“Sovereignty” for Iraq — Either the post- June 30 Iraqi government will be truly sovereign, in which case it will have ultimate control over the U.S. military within its borders (which ought to be an alarming idea for patriotic Americans), or it won’t have control over the most powerful military force inside its territority, in which case it won’t be sovereign.
    Here’s an interesting debate between Tony Blair and Colin Powell over exactly what the President means by “sovereignty.”
    To paraphrase Mao, sovereignty comes out of the barrel of a gun.

    This is only one of many co-incidental conclusions drawn by both bloggers, which is heartening since it implies that science transcends ideology.

  9. May 27th, 2004 at 01:00 | #9

    Back in the early 1990s a US Political Scientist named Robert Jackson popularized the term “quasi-state” for those states which enjoy external recognition from the community of states but which exercise no meaningful internal authority or control over “their own” territory. That is what Iraq will be post-June 30.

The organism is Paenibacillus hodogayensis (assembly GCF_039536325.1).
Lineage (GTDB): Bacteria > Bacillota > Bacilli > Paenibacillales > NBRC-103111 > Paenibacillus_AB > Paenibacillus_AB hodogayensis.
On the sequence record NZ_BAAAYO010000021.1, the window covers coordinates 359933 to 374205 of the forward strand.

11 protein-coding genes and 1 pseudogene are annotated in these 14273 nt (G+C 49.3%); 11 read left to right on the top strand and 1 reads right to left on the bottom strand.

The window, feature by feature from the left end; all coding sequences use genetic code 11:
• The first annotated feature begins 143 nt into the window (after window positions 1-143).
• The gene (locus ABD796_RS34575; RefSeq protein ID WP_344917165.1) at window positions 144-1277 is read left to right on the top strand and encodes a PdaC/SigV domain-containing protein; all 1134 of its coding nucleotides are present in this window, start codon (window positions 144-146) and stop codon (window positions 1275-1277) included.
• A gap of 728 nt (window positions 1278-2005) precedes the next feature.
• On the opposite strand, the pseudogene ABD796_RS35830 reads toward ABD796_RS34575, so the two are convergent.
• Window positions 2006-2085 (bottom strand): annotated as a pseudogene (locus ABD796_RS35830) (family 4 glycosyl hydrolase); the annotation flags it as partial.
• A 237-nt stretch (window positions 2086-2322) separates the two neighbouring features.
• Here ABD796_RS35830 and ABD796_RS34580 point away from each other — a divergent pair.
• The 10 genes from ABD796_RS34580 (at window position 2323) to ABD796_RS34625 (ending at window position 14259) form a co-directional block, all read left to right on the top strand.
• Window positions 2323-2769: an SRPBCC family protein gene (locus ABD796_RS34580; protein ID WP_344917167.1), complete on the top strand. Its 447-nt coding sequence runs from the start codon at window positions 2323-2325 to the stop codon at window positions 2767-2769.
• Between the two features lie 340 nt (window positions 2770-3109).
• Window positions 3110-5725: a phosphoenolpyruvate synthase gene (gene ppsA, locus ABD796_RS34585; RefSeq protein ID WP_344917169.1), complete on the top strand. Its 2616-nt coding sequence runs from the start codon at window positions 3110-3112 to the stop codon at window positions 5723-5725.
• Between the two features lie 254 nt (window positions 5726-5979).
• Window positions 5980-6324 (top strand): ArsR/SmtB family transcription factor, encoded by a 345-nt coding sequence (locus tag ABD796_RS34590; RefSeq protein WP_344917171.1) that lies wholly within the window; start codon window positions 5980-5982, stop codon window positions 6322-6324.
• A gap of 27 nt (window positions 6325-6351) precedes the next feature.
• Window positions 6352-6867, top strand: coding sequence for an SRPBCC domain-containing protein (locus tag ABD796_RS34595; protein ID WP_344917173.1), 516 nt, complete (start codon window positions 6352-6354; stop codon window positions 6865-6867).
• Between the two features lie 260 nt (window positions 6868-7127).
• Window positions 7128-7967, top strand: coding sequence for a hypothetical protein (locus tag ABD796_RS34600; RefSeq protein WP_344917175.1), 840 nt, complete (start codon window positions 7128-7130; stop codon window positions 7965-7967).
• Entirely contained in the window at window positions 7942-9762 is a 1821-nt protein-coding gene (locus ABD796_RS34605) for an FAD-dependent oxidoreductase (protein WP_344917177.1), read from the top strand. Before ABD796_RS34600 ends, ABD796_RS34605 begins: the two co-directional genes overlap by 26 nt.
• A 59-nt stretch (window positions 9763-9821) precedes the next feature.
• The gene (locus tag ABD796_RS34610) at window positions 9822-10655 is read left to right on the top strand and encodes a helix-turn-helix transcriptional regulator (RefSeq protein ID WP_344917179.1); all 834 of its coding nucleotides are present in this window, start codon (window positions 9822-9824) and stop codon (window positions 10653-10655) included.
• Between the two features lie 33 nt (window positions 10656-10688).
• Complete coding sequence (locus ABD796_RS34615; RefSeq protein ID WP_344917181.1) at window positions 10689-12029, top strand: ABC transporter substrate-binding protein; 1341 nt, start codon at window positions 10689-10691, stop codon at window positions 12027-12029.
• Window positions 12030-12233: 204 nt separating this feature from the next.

Sovereignty, contra Jean Bodin, is indeed divisible. Federalism is evidence of that fact, as well as things like the status of the Dominions in the British Empire in the early 20th century, or Bavaria under the Prussian/German Kaisers.

  10. tombo
    May 27th, 2004 at 04:27 | #10

    Glut,

    “A helpful note for the uninitated: the Russian spelling is “Kto kgo” but the pronounciation is “Kto kvo”. Not that that makes it any easier, of course.”

    It’s a lot easier if you spell and pronounce it properly. You missed a vowel in your spelling of the accusative Russian “whom”, which takes the genitive case when applied to persons.

    Spelling: kto kogo

    Pronunciation: kto kah-VAW

    Vse khoroshego,
    T

Comments are closed.